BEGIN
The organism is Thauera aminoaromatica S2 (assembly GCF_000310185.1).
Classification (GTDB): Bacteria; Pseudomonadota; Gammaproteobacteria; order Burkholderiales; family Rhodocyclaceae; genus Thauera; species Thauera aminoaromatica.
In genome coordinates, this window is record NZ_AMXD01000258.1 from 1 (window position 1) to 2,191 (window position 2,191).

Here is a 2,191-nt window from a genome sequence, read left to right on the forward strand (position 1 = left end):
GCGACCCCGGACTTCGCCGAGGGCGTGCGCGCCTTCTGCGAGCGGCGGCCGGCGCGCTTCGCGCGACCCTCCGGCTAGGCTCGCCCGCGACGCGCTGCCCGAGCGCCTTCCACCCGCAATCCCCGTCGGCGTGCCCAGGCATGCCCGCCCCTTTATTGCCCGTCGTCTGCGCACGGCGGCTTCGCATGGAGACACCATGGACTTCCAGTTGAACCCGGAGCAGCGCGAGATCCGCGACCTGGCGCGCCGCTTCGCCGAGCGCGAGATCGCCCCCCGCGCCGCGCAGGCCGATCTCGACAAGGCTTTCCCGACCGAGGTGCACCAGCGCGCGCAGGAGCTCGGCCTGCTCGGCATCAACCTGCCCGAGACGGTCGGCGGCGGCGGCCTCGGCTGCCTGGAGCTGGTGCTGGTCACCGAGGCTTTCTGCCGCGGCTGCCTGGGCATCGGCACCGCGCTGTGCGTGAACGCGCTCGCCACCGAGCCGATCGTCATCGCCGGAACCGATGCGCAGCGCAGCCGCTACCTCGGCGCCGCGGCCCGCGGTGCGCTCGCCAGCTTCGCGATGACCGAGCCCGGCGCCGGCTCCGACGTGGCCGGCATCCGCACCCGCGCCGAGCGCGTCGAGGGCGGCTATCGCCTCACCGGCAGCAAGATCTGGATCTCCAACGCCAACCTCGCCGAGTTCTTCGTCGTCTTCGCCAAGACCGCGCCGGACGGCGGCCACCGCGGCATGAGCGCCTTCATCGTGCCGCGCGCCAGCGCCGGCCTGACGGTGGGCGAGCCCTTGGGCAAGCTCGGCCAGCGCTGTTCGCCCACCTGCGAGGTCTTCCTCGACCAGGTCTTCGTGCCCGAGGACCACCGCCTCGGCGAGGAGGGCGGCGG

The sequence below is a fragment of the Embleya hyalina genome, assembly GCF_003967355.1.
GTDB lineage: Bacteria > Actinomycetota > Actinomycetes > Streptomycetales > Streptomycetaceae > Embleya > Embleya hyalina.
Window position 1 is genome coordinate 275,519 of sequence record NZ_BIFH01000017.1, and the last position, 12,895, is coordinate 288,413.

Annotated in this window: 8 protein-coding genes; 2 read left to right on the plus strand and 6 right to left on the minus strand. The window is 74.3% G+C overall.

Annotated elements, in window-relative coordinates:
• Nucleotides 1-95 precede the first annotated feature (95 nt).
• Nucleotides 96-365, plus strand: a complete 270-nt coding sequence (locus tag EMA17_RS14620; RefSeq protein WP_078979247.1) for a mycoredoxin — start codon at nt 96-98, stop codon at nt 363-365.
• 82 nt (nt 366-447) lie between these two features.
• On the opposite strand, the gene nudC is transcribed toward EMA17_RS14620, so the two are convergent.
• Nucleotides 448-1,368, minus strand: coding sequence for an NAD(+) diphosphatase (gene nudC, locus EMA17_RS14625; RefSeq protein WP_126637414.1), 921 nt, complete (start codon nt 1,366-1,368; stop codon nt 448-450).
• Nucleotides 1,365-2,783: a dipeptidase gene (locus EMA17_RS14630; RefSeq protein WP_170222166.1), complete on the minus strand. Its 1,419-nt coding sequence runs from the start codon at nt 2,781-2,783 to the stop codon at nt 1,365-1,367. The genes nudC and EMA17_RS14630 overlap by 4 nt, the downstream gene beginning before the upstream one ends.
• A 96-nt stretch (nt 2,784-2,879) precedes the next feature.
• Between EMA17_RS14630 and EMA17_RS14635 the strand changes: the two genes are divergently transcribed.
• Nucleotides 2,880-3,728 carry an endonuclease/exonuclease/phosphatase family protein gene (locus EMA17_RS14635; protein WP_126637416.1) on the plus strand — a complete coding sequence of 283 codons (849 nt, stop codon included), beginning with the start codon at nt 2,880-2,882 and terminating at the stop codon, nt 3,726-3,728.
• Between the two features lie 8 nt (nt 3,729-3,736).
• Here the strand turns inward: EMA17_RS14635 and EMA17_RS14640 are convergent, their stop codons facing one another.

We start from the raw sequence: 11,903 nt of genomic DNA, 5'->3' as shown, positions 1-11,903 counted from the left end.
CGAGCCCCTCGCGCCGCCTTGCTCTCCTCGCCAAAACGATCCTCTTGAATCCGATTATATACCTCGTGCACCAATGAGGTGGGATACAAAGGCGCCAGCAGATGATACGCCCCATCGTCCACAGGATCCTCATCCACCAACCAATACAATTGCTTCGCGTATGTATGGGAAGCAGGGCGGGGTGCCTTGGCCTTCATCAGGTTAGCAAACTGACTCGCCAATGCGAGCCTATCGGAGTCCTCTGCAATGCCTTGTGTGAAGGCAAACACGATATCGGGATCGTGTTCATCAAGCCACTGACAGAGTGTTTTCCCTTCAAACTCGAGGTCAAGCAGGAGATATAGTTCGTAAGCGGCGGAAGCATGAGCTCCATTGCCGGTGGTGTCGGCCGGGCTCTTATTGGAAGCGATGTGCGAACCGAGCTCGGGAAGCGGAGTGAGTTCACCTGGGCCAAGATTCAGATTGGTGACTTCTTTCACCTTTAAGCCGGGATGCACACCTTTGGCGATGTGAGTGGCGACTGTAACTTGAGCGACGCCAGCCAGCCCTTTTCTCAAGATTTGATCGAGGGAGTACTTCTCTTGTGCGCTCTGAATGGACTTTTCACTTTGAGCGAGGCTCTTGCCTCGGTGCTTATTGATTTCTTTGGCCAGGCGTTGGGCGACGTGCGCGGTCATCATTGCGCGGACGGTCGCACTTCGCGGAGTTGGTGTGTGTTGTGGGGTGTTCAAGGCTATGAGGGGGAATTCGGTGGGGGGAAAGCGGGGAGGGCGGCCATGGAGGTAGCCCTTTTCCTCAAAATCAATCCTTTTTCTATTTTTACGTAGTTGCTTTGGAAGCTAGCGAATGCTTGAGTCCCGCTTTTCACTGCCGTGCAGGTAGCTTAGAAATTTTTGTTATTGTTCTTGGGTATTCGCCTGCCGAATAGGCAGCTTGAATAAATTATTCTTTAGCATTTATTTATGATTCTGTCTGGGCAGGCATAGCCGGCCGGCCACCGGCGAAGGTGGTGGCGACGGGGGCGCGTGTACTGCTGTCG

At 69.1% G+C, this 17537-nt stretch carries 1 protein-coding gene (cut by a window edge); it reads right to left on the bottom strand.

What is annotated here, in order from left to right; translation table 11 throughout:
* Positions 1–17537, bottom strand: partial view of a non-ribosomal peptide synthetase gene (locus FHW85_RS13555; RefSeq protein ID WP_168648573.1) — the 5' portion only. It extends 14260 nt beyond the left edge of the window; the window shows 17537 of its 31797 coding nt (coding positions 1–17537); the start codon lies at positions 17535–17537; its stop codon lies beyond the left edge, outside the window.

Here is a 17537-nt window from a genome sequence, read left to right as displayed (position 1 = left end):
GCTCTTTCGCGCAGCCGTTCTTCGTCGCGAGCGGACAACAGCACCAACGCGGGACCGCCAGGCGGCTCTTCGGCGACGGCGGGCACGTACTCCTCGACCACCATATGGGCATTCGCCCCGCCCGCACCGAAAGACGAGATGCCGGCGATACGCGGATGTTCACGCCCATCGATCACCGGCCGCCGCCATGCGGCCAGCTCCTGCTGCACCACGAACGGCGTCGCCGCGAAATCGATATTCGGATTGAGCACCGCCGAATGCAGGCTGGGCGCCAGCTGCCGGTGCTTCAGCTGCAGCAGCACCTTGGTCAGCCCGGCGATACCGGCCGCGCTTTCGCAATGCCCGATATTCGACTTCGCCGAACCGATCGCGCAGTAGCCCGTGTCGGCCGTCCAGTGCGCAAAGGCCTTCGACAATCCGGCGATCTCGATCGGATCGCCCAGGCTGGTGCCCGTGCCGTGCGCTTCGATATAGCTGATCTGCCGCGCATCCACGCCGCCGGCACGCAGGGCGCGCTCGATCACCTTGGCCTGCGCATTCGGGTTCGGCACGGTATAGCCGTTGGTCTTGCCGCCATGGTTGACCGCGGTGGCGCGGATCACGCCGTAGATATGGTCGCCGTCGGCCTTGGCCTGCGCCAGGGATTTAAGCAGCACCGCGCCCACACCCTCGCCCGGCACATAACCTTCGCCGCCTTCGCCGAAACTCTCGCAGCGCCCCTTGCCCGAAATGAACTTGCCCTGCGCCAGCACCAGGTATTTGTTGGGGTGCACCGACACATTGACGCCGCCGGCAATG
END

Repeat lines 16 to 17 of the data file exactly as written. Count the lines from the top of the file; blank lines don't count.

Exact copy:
• Nucleotides 1,365-2,783: a dipeptidase gene (locus EMA17_RS14630; RefSeq protein WP_170222166.1), complete on the minus strand. Its 1,419-nt coding sequence runs from the start codon at nt 2,781-2,783 to the stop codon at nt 1,365-1,367. The genes nudC and EMA17_RS14630 overlap by 4 nt, the downstream gene beginning before the upstream one ends.
• A 96-nt stretch (nt 2,784-2,879) precedes the next feature.